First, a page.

Share markets gained yesterday, despite a run of mixed economic data. Investors appeared to be relieved that Chinese economic growth met expectations, and encouraged by positive US earnings.
Equity markets shrugged off a weaker-than-expected US retail sales data, although news on manufacturing was positive.
The Dow and S&P500 rose 0.1%, while the Nasdaq lifted 0.2%.
US treasuries rose (yields fell) but were volatile on mixed economic data.
Disappointing retail sales scaled back expectations the Federal Reserve would wind back its stimulus program.
Another Fed official, Governor Daniel Tarullo, reiterated Fed Chairman Bernanke's earlier comments, said that any slowing of central-bank asset purchases would depend on economic gains.
Portuguese bonds rose, stabilising after concerns about political unrest.
Last week, Portugal's president said that early elections would be undesirable. Its 10-year bonds yields fell 21 basis points to 7.30%.
The US dollar was volatile, as investors continued to weigh up the possibility the Fed would unwind its QE program.
The Australian dollar rose to around 91 US cents after Chinese economic data met expectations.
However, ongoing uncertainty about the Chinese economic outlook will be a major driver for the local unit.
Commodity prices were similarly mixed, with conflicting signals from China and the US about the outlook for demand.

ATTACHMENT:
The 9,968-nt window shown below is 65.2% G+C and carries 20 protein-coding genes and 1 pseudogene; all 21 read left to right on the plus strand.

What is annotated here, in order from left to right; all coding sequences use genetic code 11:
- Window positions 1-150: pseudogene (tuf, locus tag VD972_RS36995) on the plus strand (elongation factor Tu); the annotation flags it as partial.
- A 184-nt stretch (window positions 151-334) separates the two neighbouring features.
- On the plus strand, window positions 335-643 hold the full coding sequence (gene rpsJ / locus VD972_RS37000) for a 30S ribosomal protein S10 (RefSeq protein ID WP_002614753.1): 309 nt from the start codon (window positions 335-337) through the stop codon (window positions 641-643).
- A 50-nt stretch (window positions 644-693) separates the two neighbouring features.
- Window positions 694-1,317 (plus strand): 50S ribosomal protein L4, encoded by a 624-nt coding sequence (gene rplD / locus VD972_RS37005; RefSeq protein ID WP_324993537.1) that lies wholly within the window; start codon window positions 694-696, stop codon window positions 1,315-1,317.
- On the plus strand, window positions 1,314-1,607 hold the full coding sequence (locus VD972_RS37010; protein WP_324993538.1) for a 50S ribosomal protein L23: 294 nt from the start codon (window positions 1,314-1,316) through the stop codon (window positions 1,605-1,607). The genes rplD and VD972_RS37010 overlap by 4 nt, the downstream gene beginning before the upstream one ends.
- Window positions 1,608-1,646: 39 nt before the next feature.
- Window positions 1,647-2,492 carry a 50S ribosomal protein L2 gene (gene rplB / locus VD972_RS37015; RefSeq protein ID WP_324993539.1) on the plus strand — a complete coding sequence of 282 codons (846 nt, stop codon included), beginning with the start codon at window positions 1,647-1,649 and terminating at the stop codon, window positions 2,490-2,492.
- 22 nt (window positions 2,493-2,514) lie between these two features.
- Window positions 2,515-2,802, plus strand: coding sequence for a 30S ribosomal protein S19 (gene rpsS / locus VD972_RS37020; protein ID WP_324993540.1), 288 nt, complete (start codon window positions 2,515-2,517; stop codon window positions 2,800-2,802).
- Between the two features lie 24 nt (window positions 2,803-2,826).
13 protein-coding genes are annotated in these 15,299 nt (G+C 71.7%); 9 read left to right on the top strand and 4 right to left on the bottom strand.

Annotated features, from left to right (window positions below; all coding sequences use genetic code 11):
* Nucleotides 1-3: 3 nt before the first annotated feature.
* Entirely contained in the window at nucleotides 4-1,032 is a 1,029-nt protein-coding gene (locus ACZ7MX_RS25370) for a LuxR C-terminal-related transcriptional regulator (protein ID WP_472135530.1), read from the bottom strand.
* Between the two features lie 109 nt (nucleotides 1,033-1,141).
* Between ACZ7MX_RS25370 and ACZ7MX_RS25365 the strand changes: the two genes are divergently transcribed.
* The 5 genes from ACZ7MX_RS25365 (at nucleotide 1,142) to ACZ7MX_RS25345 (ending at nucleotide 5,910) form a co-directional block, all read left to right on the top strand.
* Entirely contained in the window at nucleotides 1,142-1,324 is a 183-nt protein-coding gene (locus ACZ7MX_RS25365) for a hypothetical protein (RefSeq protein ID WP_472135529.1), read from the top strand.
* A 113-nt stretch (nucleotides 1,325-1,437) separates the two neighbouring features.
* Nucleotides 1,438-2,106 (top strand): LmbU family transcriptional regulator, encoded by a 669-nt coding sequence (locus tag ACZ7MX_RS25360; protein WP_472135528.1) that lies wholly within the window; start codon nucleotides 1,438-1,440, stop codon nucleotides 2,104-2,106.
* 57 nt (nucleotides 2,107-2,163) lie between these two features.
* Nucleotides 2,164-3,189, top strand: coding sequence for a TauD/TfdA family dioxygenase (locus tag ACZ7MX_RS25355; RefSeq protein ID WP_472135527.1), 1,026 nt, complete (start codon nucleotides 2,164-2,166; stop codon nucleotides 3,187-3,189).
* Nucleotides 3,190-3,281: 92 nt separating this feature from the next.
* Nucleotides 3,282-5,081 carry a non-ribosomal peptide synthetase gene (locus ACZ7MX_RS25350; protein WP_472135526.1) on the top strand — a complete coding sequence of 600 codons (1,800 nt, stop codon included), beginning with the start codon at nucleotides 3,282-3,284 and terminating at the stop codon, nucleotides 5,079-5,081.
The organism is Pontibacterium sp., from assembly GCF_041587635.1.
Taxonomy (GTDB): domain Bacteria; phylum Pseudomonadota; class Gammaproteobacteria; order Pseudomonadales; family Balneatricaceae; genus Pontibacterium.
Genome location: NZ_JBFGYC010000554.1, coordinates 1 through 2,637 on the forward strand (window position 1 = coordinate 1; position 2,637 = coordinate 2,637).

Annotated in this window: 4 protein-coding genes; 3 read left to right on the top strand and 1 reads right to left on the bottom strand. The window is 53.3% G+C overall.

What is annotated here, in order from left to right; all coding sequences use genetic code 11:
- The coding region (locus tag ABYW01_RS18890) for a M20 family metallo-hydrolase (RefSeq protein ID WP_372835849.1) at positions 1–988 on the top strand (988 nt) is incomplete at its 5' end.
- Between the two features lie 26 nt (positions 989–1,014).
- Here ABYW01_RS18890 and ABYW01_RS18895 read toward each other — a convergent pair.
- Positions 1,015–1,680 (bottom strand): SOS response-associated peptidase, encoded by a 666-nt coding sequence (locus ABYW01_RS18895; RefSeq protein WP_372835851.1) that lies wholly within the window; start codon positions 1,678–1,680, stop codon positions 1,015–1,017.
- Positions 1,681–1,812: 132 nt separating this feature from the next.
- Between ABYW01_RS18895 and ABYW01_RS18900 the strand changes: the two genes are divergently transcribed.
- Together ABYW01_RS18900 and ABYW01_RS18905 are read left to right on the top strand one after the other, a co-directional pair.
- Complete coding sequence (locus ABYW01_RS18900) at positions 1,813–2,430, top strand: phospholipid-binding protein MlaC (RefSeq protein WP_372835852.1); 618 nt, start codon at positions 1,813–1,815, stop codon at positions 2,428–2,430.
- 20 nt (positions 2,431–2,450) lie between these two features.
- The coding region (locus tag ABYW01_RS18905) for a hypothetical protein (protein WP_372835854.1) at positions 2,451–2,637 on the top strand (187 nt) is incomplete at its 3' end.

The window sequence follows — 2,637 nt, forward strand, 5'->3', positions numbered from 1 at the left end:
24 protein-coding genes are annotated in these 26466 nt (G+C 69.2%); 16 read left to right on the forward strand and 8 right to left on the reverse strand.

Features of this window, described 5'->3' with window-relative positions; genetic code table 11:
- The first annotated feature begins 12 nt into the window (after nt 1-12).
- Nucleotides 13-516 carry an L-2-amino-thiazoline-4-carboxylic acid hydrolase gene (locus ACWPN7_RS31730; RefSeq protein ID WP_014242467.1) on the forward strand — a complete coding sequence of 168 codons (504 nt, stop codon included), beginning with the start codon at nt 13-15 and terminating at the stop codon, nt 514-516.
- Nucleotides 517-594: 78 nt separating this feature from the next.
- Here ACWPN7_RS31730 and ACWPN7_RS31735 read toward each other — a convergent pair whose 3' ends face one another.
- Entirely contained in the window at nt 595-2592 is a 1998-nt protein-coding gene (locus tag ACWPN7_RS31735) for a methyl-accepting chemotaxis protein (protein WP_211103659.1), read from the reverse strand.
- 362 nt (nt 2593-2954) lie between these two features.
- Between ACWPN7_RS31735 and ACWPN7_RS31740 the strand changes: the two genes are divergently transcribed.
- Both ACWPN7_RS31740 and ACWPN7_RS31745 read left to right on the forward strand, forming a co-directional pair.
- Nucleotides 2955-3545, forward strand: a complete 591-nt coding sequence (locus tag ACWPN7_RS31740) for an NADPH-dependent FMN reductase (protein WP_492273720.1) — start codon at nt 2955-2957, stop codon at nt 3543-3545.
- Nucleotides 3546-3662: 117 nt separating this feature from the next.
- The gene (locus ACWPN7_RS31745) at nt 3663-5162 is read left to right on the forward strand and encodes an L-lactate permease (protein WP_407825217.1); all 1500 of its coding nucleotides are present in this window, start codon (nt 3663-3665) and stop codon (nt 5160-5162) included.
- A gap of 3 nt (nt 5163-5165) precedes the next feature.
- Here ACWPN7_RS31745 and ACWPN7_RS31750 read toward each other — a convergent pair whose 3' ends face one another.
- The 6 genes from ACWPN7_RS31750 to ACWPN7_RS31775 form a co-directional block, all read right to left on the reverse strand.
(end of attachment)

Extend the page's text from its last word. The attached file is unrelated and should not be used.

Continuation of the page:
Oil prices rose, while copper prices fell. Gold prices were little changed.
Lending finance was mixed in May, with housing finance for owner occupiers and commercial finance (2.5%), which made up the bulk of lending finance, rising by 2.3% and 2.5% respectively.
Meanwhile personal finance (-3.1%) and lease finance (-4.2%) were weaker for the month of May.
New vehicle sales climbed 4.0% in June. For the year to June, new vehicle sales are up 7.1%.
The increase in new vehicle sales was led by sales of 'other' vehicles (6.6%), while passenger vehicle sales gained 3.7% and sales of sports utility vehicles were up 2.7% in June.
Economic growth rose 1.7% in Q1.
The annual rate of GDP growth slowed to 7.5% in the year to the second quarter, which was in line with consensus expectations, but a slowdown from the 7.7% annual rate in the year to Q1.
At this level economic growth would be unlikely to overly worry Chinese officials with Finance Minister Lou saying last week that 6.5% economic growth wouldn't be a "big problem."
Economic growth in China is likely to weaken further as the government enacts policies to reign in debt levels.
Industrial production growth was softer than expected, slowing to 8.9% in the year to June, from 9.2% previously.
Fixed asset investment rose 20.1% in the year to June, down from 20.4% in the year to May.
Retail sales were stronger than expected, rising 13.3% in the year to June, down from 12.9% in the year to May.
Fitch has cut the rating on the European Financial Stability Facility (EFSF), the euro zone's bailout fund to AA+ from AAA, following the credit ratings agency downgrade to France a few days ago.
The move puts Fitch's rating closer in line with ratings by S&P.
Retail sales rose 0.4% in June, less than consensus expectations for a 0.8% rise.
The data is suggesting that consumer spending is growing at a modest pace, but failing to accelerate despite rising asset prices.
The outcome suggests that growth in Q2 has softened.
In other data, the empire manufacturing index rose from 7.84 to 9.46 in July, the highest in five months.
The lift in the index suggests that the pickup in housing is beginning to translate into an improvement in manufacturing.
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